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[Phrack] ICMP (security icmp)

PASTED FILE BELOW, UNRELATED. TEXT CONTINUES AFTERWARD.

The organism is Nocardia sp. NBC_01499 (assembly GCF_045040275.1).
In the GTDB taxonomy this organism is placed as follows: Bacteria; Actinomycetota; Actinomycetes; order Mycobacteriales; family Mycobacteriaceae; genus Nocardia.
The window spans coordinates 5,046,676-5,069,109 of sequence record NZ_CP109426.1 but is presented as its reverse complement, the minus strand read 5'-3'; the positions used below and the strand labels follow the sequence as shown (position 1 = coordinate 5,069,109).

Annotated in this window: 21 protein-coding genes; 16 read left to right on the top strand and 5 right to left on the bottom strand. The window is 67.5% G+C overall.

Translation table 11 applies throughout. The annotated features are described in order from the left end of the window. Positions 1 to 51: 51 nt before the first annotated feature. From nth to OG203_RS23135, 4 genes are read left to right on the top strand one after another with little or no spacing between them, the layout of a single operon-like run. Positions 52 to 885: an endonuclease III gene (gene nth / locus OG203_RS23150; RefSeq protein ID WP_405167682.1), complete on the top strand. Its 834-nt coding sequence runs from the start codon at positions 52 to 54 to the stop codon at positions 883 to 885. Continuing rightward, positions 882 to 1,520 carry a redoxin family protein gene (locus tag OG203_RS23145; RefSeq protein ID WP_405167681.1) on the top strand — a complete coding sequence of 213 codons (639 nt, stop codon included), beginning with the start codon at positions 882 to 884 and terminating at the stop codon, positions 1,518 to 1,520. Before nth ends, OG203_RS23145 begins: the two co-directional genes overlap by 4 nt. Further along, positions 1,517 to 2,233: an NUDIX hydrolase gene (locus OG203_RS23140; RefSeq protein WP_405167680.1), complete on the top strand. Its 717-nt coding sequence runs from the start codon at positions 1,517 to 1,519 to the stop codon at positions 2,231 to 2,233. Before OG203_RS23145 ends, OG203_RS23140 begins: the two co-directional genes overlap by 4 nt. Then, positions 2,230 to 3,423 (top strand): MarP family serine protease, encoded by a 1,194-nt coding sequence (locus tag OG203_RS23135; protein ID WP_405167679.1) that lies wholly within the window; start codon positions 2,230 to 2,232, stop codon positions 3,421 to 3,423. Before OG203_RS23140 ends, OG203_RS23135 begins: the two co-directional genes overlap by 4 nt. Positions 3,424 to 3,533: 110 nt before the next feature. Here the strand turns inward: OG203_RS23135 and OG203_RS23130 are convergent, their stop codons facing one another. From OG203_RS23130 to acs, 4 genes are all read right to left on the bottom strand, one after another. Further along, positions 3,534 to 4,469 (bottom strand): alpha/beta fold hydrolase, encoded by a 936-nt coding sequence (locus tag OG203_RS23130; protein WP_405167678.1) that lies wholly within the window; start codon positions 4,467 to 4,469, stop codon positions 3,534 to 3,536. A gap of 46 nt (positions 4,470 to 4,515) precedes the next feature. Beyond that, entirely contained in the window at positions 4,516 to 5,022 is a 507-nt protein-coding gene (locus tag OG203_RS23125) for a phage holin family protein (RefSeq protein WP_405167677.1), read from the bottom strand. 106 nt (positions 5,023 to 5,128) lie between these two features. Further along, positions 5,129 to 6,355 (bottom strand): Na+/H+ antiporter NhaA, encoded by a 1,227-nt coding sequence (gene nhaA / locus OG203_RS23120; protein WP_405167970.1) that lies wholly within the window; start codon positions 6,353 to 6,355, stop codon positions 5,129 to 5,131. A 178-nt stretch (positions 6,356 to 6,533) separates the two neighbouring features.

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Subject: [Phrack] ICMP .oO Phrack Magazine Oo. Volume Seven, Issue Forty-Nine File 06 of 16 [ Project Loki ] whitepaper by daemon9 AKA route sourcecode by daemon9 && alhambra for Phrack Magazine August 1996 Guild Productions, kid comments to route@infonexus.com/alhambra@infonexus.com --[ Introduction ]-- Ping traffic is ubiquitous to almost every TCP/IP based network and subnetwork. It has a standard packet format recognized by every IP-speaking router and is used universally for network management, testing, and measurement. As such, many firewalls and networks consider ping traffic to be benign and will allow it to pass through, unmolested. This project explores why that practice can be insecure. Ignoring the obvious threat of the done-to-death denial of service attack, use of ping traffic can open up covert channels through the networks in which it is allowed. Loki, Norse God of deceit and trickery, the 'Lord of Misrule' was well known for his subversive behavior. Inversion and reversal of all sorts was typical for him. Due to it's clandestine nature, we chose to name this project after him. The Loki Project consists of a whitepaper covering this covert channel in detail. The sourcecode is not for distribution at this time. --[ Overview ]-- This whitepaper is intended as a complete description of the covert channel that exists in networks that allow ping traffic (hereon referred to in the more general sense of ICMP_ECHO traffic --see below) to pass. It is organized into sections: Section I. ICMP Background Info and the Ping Program Section II. Basic Firewall Theory and Covert Channels Section III. The Loki Premise Section IV. Discussion, Detection, and Prevention Section V. References (Note that readers unfamiliar with the TCP/IP protocol suite may wish to first read ftp://ftp.infonexus.com/pub/Philes/NetTech/TCP-IP/tcipIp.intro.txt.gz) Section I. ICMP Background Info and the Ping Program The Internet Control Message Protocol is an adjunct to the IP layer. It is a connectionless protocol used to convey error messages and other information to unicast addresses. ICMP packets are encapsulated inside of IP datagrams. The first 4-bytes of the header are same for every ICMP message, with the remainder of the header differing for different ICMP message types. There are 15 different types of ICMP messages. The ICMP types we are concerned with are type 0x0 and type 0x8. ICMP type 0x0 specifies an ICMP_ECHOREPLY (the response) and type 0x8 indicates an ICMP_ECHO (the query). The normal course of action is for a type 0x8 to elicit a type 0x0 response from a listening server. (Normally, this server is actually the OS kernel of the target host. Most ICMP traffic is, by default, handled by the kernel). This is what the ping program does. Ping sends one or more ICMP_ECHO packets to a host. The purpose may just be to determine if a host is in fact alive (reachable). ICMP_ECHO packets also have the option to include a data section. This data section is used when the record route option is specified, or, the more common case, (usually the default) to store timing information to determine round-trip times. (See the ping(8) man page for more information on these topics). An excerpt from the ping man page: "...An IP header without options is 20 bytes. An ICMP ECHO_REQUEST packet contains an additional 8 bytes worth of ICMP header followed by an arbitrary-amount of data. When a packetsize is given, this indicated the size of this extra piece of data (the default is 56). Thus the amount of data received inside of an IP packet of type ICMP ECHO_REPLY will always be 8 bytes more than the requested data space (the ICMP header)..." Although the payload is often timing information, there is no check by any device as to the content of the data. So, as it turns out, this amount of data can also be arbitrary in content as well. Therein lies the covert channel. Section II. Basic Firewall Theory and Covert Channels The basic tenet of firewall theory is simple: To shield one network from another. This can be clarified further into 3 provisional rules: 1. All traffic passing between the two networks must pass through the firewall. 2. Only traffic authorized by the firewall may pass through (as dictated by the security policy of the site it protects). 3. The firewall itself is immune to compromise. A covert channel is a vessel in which information can pass, but this vessel is not ordinarily used for information exchange. Therefore, as a matter of consequence, covert channels are impossible to detect and deter using a system's normal (read: unmodified) security policy. In theory, almost any process or bit of data can be a covert channel. In practice, it is usually quite difficult to elicit meaningful data from most covert channels in a timely fashion. In the case of Loki, however, it is quite simple to exploit. A firewall, in it's most basic sense, seeks to preserve the security policy of the site it protects. It does so by enforcing the 3 rules above. Covert channels, however, by very definition, are not subject to a site's normal security policy. Section III. The Loki Premise The concept of the Loki Project is simple: arbitrary information tunneling in the data portion of ICMP_ECHO and ICMP_ECHOREPLY packets. Loki exploits the covert channel that exists inside of ICMP_ECHO traffic. This channel exists because network devices do not filter the contents of ICMP_ECHO traffic. They simply pass them, drop them, or return them. The trojan packets themselves are masqueraded as common ICMP_ECHO traffic. We can encapsulate (tunnel) any information we want. From here on out, Loki traffic will refer to ICMP_ECHO traffic that tunnels information. (Astute readers will note that Loki is simply a form of steganography). Loki is not a compromise tool. It has many uses, none of which are breaking into a machine. It can be used as a backdoor into a system by providing a covert method of getting commands executed on a target machine. It can be used as a way of clandestinely leeching information off of a machine. It can be used as a covert method of user-machine or user-user communication. In essence the channel is simply a way to secretly shuffle data (confidentiality and authenticity can be added by way of cryptography). Loki is touted as a firewall subversion technique, but in reality it is simple a vessel to covertly move data. *Through* exactly what we move this data is not so much an issue, as long as it passes ICMP_ECHO traffic. It does not matter: routers, firewalls, packet-filters, dual-homed hosts, etc... all can serve as conduits for Loki. Section IV. Discussion, Detection and Prevention If ICMP_ECHO traffic is allowed, then this channel exists. If this channel exists, then it is unbeatable for a backdoor (once the system is compromised). Even with extensive firewalling and packet-filtering mechanisms in place, this channel continues to exist (provided, of course, they do not deny the passing of ICMP_ECHO traffic). With a proper implementation, the channel can go completely undetected for the duration of its existence. Detection can be difficult. If you know what to look for, you may find that the channel is being used on your system. However, knowing when to look, where to look, and the mere fact that you *should* be looking all have to be in place. A surplus of ICMP_ECHOREPLY packets with a garbled payload can be ready indication the channel is in use. The standalone Loki server program can also be a dead give-away. However, if the attacker can keep traffic on the channel down to a minimum, and was to hide the Loki server *inside* the kernel, detection suddenly becomes much more difficult. Disruption of this channel is simply preventative. Disallow ICMP_ECHO traffic entirely. ICMP_ECHO traffic, when weighed against the security liabilities it imposes, is simply not *that* necessary. Restricting ICMP_ECHO traffic to be accepted from trusted hosts only is ludicrous with a connectionless protocol such as ICMP. Forged traffic can still reach the target host. The LOKI packet with a forged source IP address will arrive at the target (and will elicit a legitimate ICMP_ECHOREPLY, which will travel to the spoofed host, and will be subsequently dropped silently) and can contain the 4-byte IP address of the desired target of the Loki response packets, as well as 51-bytes of malevolent data... While the possibility exists for a smart packet filter to check the payload field and ensure that it *only* contains legal information, such a filter for ICMP is not in wide usage, and could still be open to fooling. The only sure way to destroy this channel is to deny ALL ICMP_ECHO traffic into your network. NOTE: This channel exists in many other protocols. Loki Simply covers ICMP, but in theory (and practice) any protocol is vulnerable to covert data tunneling. All that is required is the ingenuity... Section V. References Books: TCP Illustrated vols. I, II, III RFCs: rfc 792 Source: Loki v1.0 Ppl: We did not pioneer this concept To our knowledge, it was discovered independently of our efforts, prior to our research. This party wishes to remain aloof. This project made possible by a grant from the Guild Corporation. EOF